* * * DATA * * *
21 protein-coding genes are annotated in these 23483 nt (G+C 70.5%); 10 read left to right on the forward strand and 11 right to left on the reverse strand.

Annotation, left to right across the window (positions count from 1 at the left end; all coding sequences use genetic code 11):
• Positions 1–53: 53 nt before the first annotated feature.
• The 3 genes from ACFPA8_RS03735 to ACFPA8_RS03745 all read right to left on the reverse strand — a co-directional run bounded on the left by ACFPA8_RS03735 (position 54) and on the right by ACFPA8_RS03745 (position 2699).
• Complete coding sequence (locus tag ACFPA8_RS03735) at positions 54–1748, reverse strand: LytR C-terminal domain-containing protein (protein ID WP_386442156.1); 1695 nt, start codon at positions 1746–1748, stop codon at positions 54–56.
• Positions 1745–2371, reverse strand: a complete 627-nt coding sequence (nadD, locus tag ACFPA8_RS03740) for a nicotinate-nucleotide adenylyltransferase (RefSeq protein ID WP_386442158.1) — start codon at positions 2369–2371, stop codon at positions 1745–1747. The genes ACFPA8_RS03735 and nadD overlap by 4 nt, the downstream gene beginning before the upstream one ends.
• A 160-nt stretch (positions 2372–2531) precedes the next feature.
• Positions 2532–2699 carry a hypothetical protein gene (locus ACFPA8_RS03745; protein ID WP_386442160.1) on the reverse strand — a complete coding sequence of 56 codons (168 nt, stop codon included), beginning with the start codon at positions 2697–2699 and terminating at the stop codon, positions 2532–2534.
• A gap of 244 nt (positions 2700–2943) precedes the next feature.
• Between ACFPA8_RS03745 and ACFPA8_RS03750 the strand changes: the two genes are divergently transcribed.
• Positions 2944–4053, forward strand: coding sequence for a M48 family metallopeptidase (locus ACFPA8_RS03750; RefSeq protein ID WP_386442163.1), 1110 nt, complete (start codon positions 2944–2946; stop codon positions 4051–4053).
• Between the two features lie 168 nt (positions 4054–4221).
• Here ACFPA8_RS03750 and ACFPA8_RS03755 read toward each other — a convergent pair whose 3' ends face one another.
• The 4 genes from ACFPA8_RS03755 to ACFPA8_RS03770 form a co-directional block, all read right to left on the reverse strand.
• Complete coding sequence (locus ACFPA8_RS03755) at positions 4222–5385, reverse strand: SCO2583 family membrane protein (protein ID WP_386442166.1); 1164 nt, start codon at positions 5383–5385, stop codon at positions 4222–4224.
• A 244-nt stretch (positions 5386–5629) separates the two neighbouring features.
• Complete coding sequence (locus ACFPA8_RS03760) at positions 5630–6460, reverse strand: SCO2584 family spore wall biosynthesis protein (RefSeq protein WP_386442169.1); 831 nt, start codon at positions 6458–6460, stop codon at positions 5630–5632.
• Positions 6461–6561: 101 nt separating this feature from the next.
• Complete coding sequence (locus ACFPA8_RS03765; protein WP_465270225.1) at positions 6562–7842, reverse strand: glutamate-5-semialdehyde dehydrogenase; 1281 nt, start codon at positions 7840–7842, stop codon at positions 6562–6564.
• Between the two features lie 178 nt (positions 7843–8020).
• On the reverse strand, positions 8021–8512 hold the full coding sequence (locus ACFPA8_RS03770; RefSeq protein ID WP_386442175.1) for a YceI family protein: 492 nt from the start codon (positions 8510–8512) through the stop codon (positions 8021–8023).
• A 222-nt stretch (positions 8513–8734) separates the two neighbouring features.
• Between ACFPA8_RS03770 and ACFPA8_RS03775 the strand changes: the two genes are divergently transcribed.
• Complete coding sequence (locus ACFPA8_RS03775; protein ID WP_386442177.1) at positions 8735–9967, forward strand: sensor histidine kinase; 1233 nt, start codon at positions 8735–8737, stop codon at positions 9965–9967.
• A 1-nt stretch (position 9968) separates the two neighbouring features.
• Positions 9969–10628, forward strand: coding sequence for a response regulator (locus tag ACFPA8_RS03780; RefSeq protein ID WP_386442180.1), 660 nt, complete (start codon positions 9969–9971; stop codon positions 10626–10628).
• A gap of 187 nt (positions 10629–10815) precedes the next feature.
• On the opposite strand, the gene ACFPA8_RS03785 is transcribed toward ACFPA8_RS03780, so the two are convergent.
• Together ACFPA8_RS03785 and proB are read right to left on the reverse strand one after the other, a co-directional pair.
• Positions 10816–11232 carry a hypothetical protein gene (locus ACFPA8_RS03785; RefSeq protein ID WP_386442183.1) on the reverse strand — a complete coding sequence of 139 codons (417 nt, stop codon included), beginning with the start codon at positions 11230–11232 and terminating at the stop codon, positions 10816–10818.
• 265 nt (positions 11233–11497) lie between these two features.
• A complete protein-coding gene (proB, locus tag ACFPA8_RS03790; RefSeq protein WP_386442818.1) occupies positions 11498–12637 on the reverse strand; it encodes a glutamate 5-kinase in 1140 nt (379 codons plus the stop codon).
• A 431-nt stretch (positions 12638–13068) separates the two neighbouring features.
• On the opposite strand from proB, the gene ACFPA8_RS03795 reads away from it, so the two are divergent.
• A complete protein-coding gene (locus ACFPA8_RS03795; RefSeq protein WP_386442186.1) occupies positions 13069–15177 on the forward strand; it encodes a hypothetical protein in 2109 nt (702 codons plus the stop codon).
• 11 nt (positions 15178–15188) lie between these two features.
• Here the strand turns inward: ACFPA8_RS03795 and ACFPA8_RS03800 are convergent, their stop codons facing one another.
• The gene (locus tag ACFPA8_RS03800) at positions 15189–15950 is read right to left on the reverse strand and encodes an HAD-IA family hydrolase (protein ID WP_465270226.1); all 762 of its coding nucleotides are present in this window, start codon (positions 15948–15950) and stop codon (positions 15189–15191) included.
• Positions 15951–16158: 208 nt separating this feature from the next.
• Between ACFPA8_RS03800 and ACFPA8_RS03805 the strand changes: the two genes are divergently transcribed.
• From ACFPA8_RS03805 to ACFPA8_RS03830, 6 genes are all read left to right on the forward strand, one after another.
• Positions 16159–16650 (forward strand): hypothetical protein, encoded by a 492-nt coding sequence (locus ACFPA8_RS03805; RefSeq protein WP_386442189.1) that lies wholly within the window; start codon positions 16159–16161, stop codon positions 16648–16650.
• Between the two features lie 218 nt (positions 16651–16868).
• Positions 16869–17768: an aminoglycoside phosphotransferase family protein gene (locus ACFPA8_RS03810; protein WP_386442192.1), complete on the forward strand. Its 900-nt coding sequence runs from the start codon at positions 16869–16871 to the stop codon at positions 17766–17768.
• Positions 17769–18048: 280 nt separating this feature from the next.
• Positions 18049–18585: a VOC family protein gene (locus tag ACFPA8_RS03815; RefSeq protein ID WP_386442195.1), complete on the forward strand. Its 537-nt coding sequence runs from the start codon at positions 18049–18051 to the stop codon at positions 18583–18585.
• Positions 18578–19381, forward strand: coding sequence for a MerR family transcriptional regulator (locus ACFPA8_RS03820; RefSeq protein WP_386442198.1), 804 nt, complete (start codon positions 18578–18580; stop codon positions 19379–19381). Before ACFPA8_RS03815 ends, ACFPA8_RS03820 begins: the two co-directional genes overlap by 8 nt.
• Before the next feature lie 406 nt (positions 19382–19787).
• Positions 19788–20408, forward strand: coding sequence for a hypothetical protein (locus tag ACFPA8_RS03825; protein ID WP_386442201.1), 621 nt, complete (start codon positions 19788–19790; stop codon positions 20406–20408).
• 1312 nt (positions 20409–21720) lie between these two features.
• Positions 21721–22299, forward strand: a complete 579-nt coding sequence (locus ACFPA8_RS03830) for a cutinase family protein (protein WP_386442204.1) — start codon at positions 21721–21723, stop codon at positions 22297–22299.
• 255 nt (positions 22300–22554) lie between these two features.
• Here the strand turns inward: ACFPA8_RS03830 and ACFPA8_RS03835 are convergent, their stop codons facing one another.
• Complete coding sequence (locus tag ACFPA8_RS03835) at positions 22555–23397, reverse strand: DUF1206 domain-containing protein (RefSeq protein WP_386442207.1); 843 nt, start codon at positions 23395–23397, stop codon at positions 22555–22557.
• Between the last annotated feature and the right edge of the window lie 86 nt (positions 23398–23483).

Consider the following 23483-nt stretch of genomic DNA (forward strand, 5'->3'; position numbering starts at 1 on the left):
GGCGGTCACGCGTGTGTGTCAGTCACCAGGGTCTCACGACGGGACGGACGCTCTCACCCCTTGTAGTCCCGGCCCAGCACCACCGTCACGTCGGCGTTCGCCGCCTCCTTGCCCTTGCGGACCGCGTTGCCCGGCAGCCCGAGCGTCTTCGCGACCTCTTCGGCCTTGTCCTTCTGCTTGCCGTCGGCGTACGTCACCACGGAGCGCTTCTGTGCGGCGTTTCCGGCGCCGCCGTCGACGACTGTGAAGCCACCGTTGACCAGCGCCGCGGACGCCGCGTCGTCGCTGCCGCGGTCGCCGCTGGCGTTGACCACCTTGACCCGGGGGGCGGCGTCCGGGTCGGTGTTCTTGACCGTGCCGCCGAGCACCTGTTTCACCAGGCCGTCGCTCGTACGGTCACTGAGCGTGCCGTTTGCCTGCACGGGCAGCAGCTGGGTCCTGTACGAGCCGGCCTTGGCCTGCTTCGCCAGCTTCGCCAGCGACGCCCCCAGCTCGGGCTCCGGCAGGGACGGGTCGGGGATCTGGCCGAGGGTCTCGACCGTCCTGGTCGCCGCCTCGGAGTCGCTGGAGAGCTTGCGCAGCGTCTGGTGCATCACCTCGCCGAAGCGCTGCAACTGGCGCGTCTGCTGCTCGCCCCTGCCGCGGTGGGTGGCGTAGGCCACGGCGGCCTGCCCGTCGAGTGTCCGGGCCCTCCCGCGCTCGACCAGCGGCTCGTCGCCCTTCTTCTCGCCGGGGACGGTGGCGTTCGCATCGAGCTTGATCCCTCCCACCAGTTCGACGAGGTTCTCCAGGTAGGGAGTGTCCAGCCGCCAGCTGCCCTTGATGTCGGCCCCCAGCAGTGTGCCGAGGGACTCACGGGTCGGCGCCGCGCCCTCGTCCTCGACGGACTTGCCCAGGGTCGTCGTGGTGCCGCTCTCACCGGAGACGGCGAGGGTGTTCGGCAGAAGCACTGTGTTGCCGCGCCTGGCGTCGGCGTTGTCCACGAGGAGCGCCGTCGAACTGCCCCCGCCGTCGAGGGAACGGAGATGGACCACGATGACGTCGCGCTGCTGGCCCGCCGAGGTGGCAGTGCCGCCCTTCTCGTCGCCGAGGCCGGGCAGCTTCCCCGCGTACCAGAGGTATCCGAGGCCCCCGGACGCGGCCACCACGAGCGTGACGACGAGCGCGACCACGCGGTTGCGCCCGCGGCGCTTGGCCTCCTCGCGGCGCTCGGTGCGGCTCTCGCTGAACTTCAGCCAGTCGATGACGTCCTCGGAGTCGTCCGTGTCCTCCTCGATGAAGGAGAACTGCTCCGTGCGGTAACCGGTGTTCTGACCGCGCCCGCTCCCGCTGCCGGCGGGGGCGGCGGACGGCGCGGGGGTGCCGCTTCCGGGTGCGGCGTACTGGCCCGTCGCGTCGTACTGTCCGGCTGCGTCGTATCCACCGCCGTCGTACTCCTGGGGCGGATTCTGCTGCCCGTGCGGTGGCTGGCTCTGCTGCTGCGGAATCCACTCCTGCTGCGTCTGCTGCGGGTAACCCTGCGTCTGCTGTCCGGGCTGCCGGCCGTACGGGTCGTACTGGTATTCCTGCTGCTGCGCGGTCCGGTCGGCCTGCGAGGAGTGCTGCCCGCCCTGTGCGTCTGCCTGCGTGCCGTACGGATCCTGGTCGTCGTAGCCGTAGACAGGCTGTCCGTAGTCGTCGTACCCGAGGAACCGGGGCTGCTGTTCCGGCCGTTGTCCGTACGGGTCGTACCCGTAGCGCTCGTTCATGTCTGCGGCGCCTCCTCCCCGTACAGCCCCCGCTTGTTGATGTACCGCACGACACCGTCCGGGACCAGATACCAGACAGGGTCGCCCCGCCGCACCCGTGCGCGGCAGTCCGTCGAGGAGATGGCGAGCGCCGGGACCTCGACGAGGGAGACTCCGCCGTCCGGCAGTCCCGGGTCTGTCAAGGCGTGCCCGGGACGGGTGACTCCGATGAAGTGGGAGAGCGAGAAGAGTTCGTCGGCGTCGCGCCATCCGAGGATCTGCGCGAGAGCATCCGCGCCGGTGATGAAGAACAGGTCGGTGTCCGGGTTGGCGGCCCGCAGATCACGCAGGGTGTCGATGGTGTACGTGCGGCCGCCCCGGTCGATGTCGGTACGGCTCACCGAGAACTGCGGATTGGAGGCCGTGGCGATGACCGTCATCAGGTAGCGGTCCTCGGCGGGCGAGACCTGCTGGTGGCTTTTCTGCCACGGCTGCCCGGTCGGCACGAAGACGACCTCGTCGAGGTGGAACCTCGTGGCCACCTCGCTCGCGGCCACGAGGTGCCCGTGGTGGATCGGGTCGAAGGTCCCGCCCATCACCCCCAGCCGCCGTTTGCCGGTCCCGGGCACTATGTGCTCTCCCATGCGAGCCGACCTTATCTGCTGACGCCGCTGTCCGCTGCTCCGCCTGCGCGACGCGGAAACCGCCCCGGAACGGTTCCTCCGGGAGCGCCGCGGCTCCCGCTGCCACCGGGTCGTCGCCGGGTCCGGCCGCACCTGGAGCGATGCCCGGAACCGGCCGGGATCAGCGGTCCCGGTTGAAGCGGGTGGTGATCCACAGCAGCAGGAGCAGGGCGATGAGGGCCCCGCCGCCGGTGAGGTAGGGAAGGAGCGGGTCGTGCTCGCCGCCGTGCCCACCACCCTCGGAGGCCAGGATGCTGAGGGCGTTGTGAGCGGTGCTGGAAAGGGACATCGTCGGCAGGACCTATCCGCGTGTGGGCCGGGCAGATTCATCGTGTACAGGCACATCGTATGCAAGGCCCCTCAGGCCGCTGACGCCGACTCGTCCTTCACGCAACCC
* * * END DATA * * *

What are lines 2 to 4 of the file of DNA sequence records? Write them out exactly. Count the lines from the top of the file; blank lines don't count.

Annotation, left to right across the window (positions count from 1 at the left end; all coding sequences use genetic code 11):
• Positions 1–53: 53 nt before the first annotated feature.
• The 3 genes from ACFPA8_RS03735 to ACFPA8_RS03745 all read right to left on the reverse strand — a co-directional run bounded on the left by ACFPA8_RS03735 (position 54) and on the right by ACFPA8_RS03745 (position 2699).